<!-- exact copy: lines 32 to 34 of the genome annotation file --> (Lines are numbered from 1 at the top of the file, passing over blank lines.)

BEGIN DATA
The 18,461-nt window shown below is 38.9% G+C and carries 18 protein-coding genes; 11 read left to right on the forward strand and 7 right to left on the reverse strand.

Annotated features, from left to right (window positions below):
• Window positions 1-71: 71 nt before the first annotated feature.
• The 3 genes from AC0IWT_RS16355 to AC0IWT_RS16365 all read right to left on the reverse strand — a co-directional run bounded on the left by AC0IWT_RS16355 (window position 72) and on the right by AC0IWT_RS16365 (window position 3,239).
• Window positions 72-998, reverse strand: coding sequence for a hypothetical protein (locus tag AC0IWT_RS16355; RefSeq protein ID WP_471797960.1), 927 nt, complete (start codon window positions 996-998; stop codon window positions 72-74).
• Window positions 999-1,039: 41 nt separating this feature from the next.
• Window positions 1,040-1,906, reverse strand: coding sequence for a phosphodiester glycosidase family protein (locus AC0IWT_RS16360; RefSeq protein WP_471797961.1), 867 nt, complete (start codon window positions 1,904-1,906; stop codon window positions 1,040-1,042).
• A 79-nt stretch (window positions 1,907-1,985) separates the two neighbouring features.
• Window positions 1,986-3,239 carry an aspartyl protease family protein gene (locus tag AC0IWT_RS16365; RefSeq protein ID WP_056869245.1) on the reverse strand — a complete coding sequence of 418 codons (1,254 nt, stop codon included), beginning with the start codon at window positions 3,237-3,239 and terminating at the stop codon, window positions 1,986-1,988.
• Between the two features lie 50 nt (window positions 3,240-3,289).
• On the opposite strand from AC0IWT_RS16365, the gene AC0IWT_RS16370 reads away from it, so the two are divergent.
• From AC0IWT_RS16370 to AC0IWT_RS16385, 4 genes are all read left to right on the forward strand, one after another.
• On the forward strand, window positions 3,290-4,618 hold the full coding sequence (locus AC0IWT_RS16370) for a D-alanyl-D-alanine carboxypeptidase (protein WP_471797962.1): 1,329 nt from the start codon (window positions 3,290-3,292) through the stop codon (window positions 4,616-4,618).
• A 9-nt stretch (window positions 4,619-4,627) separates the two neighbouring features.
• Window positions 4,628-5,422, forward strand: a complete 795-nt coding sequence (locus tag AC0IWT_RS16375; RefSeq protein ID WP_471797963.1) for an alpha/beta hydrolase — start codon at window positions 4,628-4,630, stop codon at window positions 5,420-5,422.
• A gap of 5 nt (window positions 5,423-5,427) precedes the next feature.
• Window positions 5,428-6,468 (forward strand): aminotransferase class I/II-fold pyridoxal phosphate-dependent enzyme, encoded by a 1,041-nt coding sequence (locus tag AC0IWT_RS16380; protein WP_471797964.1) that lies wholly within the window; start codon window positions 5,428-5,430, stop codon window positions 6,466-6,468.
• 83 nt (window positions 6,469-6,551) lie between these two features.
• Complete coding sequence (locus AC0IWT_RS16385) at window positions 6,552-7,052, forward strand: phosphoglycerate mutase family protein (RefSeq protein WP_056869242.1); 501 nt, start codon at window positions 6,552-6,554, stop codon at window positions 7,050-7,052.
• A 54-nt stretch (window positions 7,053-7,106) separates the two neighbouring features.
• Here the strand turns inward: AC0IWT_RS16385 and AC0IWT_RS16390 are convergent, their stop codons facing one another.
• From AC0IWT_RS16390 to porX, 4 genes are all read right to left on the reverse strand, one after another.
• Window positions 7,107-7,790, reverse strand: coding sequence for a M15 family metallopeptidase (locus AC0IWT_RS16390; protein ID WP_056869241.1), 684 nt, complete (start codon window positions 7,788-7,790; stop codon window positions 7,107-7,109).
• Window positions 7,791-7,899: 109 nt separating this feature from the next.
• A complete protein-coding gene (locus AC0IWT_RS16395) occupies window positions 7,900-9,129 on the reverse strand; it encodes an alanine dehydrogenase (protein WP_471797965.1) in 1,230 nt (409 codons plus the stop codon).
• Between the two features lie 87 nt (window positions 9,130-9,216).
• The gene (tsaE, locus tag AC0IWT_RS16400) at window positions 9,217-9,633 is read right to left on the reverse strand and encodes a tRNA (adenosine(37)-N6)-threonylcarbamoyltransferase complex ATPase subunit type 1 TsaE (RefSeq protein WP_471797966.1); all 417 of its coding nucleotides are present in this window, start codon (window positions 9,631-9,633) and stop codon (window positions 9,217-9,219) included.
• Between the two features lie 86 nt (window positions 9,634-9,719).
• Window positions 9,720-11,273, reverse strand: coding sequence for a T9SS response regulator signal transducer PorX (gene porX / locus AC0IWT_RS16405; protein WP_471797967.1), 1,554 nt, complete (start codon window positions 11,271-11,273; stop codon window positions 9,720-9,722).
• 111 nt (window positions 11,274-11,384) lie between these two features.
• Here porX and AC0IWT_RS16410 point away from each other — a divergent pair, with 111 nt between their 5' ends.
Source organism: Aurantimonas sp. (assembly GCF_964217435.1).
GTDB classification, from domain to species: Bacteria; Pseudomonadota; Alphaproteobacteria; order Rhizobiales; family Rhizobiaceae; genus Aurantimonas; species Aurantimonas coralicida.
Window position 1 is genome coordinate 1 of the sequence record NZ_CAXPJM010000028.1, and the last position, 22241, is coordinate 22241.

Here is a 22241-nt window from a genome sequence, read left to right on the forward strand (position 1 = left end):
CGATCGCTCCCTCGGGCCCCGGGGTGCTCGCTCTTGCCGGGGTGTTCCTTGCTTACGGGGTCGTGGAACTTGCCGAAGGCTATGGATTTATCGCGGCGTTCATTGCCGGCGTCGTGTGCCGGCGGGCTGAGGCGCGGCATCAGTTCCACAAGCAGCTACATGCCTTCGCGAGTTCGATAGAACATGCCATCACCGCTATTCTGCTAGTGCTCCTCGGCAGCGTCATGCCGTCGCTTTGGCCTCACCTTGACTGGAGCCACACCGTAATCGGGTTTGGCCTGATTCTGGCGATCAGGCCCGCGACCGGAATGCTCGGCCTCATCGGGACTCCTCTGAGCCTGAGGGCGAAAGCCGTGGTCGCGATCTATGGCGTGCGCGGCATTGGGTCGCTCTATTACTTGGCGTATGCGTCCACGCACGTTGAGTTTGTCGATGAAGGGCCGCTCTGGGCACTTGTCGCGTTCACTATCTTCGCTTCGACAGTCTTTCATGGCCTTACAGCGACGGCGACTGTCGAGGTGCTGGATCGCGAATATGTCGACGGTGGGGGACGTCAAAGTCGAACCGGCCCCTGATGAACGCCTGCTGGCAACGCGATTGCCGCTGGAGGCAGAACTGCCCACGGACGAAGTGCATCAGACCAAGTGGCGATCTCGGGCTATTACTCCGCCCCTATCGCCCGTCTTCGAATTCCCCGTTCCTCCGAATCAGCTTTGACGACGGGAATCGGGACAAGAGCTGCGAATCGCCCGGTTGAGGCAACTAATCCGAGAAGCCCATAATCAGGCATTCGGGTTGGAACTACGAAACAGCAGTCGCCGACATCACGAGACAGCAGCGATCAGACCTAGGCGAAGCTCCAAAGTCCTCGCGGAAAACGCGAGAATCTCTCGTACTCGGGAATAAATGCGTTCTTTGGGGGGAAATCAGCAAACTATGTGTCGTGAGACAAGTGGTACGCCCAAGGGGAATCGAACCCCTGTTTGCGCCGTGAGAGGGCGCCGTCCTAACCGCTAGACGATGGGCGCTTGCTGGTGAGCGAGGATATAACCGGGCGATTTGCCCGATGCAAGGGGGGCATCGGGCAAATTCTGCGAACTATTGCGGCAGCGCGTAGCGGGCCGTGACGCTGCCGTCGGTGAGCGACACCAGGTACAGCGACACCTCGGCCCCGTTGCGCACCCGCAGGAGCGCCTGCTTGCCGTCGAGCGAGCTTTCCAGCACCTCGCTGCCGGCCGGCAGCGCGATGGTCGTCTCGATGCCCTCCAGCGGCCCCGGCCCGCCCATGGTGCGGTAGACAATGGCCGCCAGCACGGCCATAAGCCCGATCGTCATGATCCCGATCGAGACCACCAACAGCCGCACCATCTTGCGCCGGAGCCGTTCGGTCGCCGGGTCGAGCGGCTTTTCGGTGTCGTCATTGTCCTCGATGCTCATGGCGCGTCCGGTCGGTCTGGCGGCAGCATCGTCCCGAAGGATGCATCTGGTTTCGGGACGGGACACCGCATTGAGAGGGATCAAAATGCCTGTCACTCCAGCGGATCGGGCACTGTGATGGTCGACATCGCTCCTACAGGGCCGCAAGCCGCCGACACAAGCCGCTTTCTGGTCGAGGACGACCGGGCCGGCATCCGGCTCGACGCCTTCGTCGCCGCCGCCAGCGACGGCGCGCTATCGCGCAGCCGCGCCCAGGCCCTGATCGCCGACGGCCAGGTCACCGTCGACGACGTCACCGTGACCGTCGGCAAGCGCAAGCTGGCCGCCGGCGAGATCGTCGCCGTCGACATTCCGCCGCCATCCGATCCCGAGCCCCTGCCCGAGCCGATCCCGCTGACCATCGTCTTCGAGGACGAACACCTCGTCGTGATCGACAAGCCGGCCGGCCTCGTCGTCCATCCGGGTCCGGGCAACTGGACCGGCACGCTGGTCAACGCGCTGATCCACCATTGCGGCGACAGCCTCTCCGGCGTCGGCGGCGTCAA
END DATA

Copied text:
Source organism: Aurantimonas sp. (assembly GCF_964217435.1).
GTDB classification, from domain to species: Bacteria; Pseudomonadota; Alphaproteobacteria; order Rhizobiales; family Rhizobiaceae; genus Aurantimonas; species Aurantimonas coralicida.
Window position 1 is genome coordinate 1 of the sequence record NZ_CAXPJM010000028.1, and the last position, 22241, is coordinate 22241.